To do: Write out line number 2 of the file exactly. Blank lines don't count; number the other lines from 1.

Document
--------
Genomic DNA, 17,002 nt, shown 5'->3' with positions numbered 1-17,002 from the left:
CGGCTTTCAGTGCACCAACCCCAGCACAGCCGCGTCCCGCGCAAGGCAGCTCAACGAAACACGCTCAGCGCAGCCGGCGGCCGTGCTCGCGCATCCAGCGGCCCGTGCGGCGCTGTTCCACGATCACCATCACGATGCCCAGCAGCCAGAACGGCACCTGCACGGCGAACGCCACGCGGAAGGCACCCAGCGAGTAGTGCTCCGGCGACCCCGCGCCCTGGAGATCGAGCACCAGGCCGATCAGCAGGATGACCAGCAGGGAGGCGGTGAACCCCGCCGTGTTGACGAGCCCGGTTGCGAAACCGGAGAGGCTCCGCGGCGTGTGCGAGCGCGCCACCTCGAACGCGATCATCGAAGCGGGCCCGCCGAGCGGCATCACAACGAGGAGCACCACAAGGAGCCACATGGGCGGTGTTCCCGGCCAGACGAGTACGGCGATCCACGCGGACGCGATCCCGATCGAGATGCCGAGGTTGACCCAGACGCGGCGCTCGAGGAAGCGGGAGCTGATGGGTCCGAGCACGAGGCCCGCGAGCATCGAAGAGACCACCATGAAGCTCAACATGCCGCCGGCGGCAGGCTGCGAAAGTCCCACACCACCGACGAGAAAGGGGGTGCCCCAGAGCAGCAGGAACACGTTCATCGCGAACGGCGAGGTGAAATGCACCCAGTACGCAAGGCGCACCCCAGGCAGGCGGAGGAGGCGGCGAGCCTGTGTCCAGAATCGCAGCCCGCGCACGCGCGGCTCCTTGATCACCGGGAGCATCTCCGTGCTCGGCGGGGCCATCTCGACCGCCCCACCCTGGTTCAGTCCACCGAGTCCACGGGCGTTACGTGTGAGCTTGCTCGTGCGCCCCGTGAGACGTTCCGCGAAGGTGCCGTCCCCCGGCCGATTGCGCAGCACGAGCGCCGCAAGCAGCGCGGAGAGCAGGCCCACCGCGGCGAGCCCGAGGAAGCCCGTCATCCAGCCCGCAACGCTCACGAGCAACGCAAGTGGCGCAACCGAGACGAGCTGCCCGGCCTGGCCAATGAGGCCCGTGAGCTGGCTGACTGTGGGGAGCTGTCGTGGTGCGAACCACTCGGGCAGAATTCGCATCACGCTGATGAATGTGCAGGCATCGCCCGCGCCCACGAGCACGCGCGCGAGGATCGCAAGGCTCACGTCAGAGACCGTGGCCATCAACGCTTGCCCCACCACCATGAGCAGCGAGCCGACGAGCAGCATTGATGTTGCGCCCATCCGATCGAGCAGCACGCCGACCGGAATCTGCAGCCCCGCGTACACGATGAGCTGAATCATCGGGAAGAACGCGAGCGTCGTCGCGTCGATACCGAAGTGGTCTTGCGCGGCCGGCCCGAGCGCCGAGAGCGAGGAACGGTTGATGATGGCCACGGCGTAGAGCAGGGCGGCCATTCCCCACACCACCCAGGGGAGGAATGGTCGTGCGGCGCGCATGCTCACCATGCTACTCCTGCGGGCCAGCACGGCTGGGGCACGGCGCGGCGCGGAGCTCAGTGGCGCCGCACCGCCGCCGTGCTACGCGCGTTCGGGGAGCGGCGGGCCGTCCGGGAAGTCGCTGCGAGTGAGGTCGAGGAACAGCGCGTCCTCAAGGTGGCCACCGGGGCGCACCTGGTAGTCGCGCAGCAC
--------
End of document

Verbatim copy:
CGGCTTTCAGTGCACCAACCCCAGCACAGCCGCGTCCCGCGCAAGGCAGCTCAACGAAACACGCTCAGCGCAGCCGGCGGCCGTGCTCGCGCATCCAGCGGCCCGTGCGGCGCTGTTCCACGATCACCATCACGATGCCCAGCAGCCAGAACGGCACCTGCACGGCGAACGCCACGCGGAAGGCACCCAGCGAGTAGTGCTCCGGCGACCCCGCGCCCTGGAGATCGAGCACCAGGCCGATCAGCAGGATGACCAGCAGGGAGGCGGTGAACCCCGCCGTGTTGACGAGCCCGGTTGCGAAACCGGAGAGGCTCCGCGGCGTGTGCGAGCGCGCCACCTCGAACGCGATCATCGAAGCGGGCCCGCCGAGCGGCATCACAACGAGGAGCACCACAAGGAGCCACATGGGCGGTGTTCCCGGCCAGACGAGTACGGCGATCCACGCGGACGCGATCCCGATCGAGATGCCGAGGTTGACCCAGACGCGGCGCTCGAGGAAGCGGGAGCTGATGGGTCCGAGCACGAGGCCCGCGAGCATCGAAGAGACCACCATGAAGCTCAACATGCCGCCGGCGGCAGGCTGCGAAAGTCCCACACCACCGACGAGAAAGGGGGTGCCCCAGAGCAGCAGGAACACGTTCATCGCGAACGGCGAGGTGAAATGCACCCAGTACGCAAGGCGCACCCCAGGCAGGCGGAGGAGGCGGCGAGCCTGTGTCCAGAATCGCAGCCCGCGCACGCGCGGCTCCTTGATCACCGGGAGCATCTCCGTGCTCGGCGGGGCCATCTCGACCGCCCCACCCTGGTTCAGTCCACCGAGTCCACGGGCGTTACGTGTGAGCTTGCTCGTGCGCCCCGTGAGACGTTCCGCGAAGGTGCCGTCCCCCGGCCGATTGCGCAGCACGAGCGCCGCAAGCAGCGCGGAGAGCAGGCCCACCGCGGCGAGCCCGAGGAAGCCCGTCATCCAGCCCGCAACGCTCACGAGCAACGCAAGTGGCGCAACCGAGACGAGCTGCCCGGCCTGGCCAATGAGGCCCGTGAGCTGGCTGACTGTGGGGAGCTGTCGTGGTGCGAACCACTCGGGCAGAATTCGCATCACGCTGATGAATGTGCAGGCATCGCCCGCGCCCACGAGCACGCGCGCGAGGATCGCAAGGCTCACGTCAGAGACCGTGGCCATCAACGCTTGCCCCACCACCATGAGCAGCGAGCCGACGAGCAGCATTGATGTTGCGCCCATCCGATCGAGCAGCACGCCGACCGGAATCTGCAGCCCCGCGTACACGATGAGCTGAATCATCGGGAAGAACGCGAGCGTCGTCGCGTCGATACCGAAGTGGTCTTGCGCGGCCGGCCCGAGCGCCGAGAGCGAGGAACGGTTGATGATGGCCACGGCGTAGAGCAGGGCGGCCATTCCCCACACCACCCAGGGGAGGAATGGTCGTGCGGCGCGCATGCTCACCATGCTACTCCTGCGGGCCAGCACGGCTGGGGCACGGCGCGGCGCGGAGCTCAGTGGCGCCGCACCGCCGCCGTGCTACGCGCGTTCGGGGAGCGGCGGGCCGTCCGGGAAGTCGCTGCGAGTGAGGTCGAGGAACAGCGCGTCCTCAAGGTGGCCACCGGGGCGCACCTGGTAGTCGCGCAGCAC